metaphor for bright shiny thoughts
It’s okay to be stuck with your work at times. It’s okay to feel frustrated. It’s okay to put it away and work on something else for a bit. It’s okay to hate being a writer sometimes. It’s okay to stomp your feet and raise a fist to the sky and ask, “WHY DO I DO THIS? WHY WHY WHY OH WHYYYYYYYYYY DO I TORTURE MYSELF IN THIS WAY? I SUCK; MY WORK SUCKS; BEING A WRITER SUCKS! SANCTUARY SANCTUARY!” Yes, it’s perfectly normal and fine to feel that way, as long as you don’t let it overtake you, consume you, have you arrested for climbing atop some building and rending your garments. As long as you scream and stomp and angst and feel depressed and feel defeated and feel horrid and yucky and icky and poodly doo doo pee-pee-poo-poo doody head, and Then You Go Back To The Work.
Now, go stomp up a hissy fit and then take a deep breath and fall in love with your characters and their stories all over again.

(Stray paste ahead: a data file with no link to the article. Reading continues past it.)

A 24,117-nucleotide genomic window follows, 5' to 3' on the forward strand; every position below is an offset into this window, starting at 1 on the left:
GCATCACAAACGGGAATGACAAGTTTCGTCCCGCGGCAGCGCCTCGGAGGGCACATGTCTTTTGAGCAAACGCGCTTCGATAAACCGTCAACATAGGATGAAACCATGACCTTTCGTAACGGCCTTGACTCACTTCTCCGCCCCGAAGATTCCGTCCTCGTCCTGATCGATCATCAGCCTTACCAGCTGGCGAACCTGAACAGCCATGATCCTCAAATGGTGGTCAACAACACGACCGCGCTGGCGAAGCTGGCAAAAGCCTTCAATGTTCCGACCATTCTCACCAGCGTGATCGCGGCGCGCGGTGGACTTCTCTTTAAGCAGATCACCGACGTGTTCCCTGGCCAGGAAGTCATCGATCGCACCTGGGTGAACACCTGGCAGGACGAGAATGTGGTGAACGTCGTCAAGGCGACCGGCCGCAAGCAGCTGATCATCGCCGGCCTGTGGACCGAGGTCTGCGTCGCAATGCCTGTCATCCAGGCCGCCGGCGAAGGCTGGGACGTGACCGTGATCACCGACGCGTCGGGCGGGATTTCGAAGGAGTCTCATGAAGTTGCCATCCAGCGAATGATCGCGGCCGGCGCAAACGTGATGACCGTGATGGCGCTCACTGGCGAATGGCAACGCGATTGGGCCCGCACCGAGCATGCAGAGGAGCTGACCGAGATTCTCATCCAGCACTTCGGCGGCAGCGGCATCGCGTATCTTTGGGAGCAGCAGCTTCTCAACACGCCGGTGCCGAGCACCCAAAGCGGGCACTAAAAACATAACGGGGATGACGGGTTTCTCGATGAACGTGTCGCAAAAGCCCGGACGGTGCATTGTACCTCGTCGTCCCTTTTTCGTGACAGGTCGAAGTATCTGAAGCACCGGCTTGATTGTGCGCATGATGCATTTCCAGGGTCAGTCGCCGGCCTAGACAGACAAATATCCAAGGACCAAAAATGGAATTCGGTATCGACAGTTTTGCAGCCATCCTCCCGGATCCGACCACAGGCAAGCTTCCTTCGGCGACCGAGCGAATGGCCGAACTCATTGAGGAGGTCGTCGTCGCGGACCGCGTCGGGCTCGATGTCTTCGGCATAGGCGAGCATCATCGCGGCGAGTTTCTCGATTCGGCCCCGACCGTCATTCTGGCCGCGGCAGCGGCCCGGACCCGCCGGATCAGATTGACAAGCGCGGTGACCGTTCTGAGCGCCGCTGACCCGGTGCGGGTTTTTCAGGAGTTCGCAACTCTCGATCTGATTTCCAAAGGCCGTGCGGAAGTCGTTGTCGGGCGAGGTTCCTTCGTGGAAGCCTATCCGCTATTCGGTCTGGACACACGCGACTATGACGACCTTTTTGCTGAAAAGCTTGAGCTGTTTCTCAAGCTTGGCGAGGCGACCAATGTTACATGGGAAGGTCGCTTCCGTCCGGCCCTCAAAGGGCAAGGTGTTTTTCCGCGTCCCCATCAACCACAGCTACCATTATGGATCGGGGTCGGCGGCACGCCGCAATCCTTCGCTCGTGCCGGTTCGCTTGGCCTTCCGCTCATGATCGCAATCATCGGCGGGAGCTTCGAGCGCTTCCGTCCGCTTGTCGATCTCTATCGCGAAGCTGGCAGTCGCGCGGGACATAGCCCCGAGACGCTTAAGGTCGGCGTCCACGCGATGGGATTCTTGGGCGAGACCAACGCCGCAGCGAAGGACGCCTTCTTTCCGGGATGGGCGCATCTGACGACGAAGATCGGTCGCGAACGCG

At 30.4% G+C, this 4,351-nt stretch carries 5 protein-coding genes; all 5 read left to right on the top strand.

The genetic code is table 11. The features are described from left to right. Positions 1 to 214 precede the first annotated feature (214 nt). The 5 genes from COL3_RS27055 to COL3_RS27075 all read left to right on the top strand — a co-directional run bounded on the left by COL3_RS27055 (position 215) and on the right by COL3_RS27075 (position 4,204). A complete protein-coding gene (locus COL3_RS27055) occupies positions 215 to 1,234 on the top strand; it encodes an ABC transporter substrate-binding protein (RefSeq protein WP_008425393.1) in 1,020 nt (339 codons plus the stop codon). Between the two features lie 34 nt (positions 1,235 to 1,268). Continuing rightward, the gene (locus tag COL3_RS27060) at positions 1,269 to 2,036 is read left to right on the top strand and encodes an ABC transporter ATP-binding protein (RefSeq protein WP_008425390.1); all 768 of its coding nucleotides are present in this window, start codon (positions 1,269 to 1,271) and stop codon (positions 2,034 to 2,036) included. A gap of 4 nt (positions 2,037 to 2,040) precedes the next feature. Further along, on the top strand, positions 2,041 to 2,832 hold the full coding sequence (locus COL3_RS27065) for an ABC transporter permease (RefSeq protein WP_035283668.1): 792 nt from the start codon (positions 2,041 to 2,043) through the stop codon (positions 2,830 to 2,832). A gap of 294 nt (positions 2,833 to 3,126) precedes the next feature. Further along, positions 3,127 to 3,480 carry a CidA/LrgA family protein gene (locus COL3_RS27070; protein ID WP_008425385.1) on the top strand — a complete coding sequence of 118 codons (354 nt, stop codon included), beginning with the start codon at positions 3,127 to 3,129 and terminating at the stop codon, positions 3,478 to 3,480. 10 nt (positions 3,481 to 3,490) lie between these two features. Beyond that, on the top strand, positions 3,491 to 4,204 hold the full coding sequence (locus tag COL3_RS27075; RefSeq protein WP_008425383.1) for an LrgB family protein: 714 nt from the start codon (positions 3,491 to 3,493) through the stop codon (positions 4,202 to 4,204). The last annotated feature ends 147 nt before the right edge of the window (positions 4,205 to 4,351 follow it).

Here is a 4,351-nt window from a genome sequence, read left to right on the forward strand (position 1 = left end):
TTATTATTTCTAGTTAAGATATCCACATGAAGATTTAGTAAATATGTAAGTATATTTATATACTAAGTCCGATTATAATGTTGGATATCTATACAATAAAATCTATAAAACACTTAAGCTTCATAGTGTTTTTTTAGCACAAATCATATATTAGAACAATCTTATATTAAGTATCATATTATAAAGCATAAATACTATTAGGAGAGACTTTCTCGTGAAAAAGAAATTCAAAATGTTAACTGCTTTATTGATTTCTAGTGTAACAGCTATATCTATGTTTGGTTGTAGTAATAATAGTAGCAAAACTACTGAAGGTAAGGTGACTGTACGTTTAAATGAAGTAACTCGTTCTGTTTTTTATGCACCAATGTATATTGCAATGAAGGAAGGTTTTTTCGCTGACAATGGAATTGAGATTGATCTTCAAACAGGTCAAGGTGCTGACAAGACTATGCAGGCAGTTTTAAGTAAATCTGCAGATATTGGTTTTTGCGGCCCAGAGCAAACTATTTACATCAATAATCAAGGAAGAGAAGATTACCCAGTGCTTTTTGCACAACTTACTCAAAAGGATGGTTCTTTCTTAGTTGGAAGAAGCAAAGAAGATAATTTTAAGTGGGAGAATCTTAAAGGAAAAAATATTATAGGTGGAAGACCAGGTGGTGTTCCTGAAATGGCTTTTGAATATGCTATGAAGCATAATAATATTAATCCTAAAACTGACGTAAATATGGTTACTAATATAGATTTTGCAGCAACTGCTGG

Oh! and here is the book-cover for my new novel Family Graces (which, by the way, gave me ten kinds of unholy hell, but I finally found what I was looking for–don’t give up on what you know is viable work). This is the last book in the Graces (Virginia Kate) Saga Trilogy. It will be released in spring. And you know, I’m grieving in a way–I know that sounds crazy, but I’m going to miss writing about Virginia Kate and all the others. She, and they, have been with me for years. Tender Graces was my very first ever novel to write! *sad face* So, at last, the Graces Trilogy complete:
Now Go Do The Day! And tell me, how do you inspire yourself to go back to work?